The study compared the predictions of two empirical models for measuring the emissions content of trade. The models differ in their theoretical assumptions about whether the price of emissions rights is the same across countries. The models that were used were the HOV (Heckscher-Ohlin-Vanek) model and the TZ (Trefler and Zhu) model. The HOV model assumes that the composition effect alone accounts for the observed international patterns of emission content of trade. This model is most appropriate for when country-specific differences in production techniques are minimal. It further assumes that markets are equally competitive, and that there are no barriers to trade. The TZ model is most appropriate when production techniques vary across countries. In the TZ model, the factor content of imports and exports are measured using the producer countries' techniques.
Standard test procedures were used to evaluate the predictive performance of the HOV and TZ models. First, a sign test to measure the number of coincidences between the measured emissions content of trade and the predicted emissions content of trade gave an indication of which was the more accurate model. A 100 percent coincidence would show that the measurements were perfectly consistent with the predictions. Then, a slope test was used to measure the emissions content of trade on a linear regression of the predicted emissions content without a y-intercept. Finally, a variance ratio was computed for each factor by dividing the variance of measured values by the variance of predicted values. A ratio of 1:1 suggests perfect correspondence.
The HOV model's performance was mostly inconsistent with observation. Its sign fit was 56 percent, which is reasonable, but its slope coefficient was 0.048, which is very low and indicates a low level of correspondence between predicted and measured outcomes. The slope coefficient is determined by taking the measured emissions content of trade on the y-axis, and the predicted emissions content of trade on the x-axis, and drawing a line through the data points for each country. For example, if the model predicted that the United States had an emissions output of 200,000 kt, and the actual measured output was 500,000 kt, a data point would be recorded at (200000, 500000). The variance ratio for the HOV model was 0.070, also low.
The TZ model fared much better at accurately predicting the emissions content of trade. Its sign fit was 87 percent, which indicates a high rate of agreement. The slope of its regression line is 10 times higher than that of the HOV model (0.447), also a good indication of its high predictive power. Its trade variance ratio is also high, at 0.451.
The TZ model is able to accurately predict which countries are the leading exporters of emissions. China and the United States were found to be the leading exporters of emissions, while France, Germany, Italy, Japan, and the United Kingdom were found to be importers of emissions. Several developing countries in Eastern Europe, including the Czech Republic, Poland, and the Slovak Republic were also found to be net exporters of emissions. These results seem to confirm the hypothesis that the net exports of developing countries are more emissions-intensive than those of developed countries.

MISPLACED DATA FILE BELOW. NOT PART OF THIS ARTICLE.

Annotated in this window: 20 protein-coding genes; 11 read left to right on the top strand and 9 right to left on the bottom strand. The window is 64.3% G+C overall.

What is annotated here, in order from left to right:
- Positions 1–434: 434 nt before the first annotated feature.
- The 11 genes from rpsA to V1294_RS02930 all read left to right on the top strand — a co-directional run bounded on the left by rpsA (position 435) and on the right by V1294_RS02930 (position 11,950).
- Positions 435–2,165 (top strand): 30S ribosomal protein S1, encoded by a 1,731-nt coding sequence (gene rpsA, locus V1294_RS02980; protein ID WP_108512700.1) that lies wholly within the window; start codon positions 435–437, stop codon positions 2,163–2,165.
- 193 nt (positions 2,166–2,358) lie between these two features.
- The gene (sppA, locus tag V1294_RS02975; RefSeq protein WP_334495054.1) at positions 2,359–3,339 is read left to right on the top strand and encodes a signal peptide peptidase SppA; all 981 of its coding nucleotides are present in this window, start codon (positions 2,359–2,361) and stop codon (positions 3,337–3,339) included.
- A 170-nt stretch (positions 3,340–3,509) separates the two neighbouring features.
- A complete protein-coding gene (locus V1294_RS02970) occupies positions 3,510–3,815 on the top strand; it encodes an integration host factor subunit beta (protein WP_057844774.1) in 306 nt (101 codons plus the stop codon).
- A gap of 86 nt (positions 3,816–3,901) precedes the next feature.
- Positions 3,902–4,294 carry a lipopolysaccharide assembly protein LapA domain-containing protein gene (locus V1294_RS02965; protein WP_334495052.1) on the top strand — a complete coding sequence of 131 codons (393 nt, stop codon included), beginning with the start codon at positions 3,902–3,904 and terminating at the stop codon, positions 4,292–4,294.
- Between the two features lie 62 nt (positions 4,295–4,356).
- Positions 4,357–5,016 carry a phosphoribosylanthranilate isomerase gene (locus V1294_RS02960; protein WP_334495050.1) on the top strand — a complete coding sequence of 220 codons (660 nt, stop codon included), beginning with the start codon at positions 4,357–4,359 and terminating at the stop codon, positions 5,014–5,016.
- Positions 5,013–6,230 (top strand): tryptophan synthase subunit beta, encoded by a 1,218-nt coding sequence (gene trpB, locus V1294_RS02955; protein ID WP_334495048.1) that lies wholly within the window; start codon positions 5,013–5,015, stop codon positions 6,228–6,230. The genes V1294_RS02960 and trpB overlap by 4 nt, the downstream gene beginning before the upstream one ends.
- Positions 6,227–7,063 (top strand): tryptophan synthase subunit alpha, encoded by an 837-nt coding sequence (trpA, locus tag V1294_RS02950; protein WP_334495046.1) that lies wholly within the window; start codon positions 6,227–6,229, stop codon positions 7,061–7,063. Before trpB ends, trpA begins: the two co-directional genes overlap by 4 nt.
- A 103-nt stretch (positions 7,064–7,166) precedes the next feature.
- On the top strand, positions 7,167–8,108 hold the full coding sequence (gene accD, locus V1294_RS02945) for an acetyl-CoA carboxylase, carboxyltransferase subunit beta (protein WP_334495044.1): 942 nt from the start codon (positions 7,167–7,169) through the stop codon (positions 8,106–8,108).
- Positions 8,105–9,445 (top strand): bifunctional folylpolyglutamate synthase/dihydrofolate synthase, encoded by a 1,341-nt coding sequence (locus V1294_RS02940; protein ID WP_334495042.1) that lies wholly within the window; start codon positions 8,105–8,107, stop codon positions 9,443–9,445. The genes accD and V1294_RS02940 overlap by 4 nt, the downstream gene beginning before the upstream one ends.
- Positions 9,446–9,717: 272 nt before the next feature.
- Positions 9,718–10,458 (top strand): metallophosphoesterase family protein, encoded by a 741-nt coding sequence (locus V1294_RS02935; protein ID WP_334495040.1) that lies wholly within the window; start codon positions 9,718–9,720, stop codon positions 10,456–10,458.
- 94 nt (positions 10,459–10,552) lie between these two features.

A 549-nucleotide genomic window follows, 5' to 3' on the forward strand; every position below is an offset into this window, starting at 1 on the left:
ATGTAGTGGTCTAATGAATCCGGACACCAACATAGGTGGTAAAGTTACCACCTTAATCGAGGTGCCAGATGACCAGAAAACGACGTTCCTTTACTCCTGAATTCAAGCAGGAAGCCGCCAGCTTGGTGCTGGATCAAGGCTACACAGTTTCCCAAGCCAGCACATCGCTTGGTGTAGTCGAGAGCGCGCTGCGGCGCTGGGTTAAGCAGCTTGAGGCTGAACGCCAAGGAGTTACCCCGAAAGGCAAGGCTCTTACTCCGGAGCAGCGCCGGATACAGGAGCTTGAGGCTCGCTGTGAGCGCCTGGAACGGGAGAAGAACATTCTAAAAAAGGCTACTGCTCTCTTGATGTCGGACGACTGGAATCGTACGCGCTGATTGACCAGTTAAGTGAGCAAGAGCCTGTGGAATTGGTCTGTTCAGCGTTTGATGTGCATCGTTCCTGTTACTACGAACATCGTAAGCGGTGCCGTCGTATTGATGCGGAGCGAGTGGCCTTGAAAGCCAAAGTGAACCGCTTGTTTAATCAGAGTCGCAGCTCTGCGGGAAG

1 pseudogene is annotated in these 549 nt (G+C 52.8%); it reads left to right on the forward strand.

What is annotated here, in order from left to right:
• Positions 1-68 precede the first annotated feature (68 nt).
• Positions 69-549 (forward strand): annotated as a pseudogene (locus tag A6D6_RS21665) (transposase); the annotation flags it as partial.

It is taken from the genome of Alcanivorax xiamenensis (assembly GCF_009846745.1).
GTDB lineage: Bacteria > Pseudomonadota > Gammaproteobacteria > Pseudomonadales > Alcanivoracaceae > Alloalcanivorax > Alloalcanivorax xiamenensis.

The HOV model, which allows only for the composition effect and holds the technique effect constant, was found to demonstrate only a statistically insignificant relationship to measured outcomes. On the other hand, the TZ model, which allows the technique effect to vary, was found to demonstrate a highly statistically significant correlation between predicted and measured values. The difference between the two models is due to differences in how they view the importance of production techniques. This evidence suggests that emissions intensities differ across countries because of variations in production techniques.
One of the weaknesses of this study was that it was subject to a type of error known as aggregation bias. Aggregation bias is an effect that happens when the incorrect assumption is made that what is true of the group is true of the individual. For example, it may be that the machinery sector of industry includes a emissions-intensive “heavy” sector and a less emissions-intensive “light” sector. If the companies that produce lower emissions are located within more developed countries, then the methods that were used for this analysis would detect cross-country differences in technique in the machinery sector, when in fact the differences would be attributable to the composition effect. Aggregation bias, therefore, can lead to an incorrect interpretation of results.
However, one of the strengths of the study was that the data sets were constructed so as to minimize the level of aggregation. By using 41 industrial sectors in the data set instead of a lower number, the sectors were less aggregated. This allowed for a more accurate comparison of emissions data across a large number of developed and developing countries.
The overall conclusions of this study were that emissions intensities differ across countries because of of differences in production techniques. The results negate the hypothesis that international differences in emissions intensity play a substantial role in determining patterns of trade.
Conclusion (Future Avenues of Research)
This study employed tools of empirical international trade to show that current emissions costs differ because of international differences in production techniques. It has shown that there is a negative relationship between a country's emissions intensity and its level of economic development. The paper addresses questions of which countries' production and trade are most emissions-intensive and why. The results of this study are of particular interest in light of global efforts to reduce climate change, and will have an influence on international policy. Future studies may examine how the imbalance in national CO2 emissions intensity between rich and poor nations contributes to global warming trends.
Douglas, S. and Nishioka, S. “International differences in emissions intensity and emissions content of global trade.” Journal of Development Economics 99. (2012): 415-427. Web.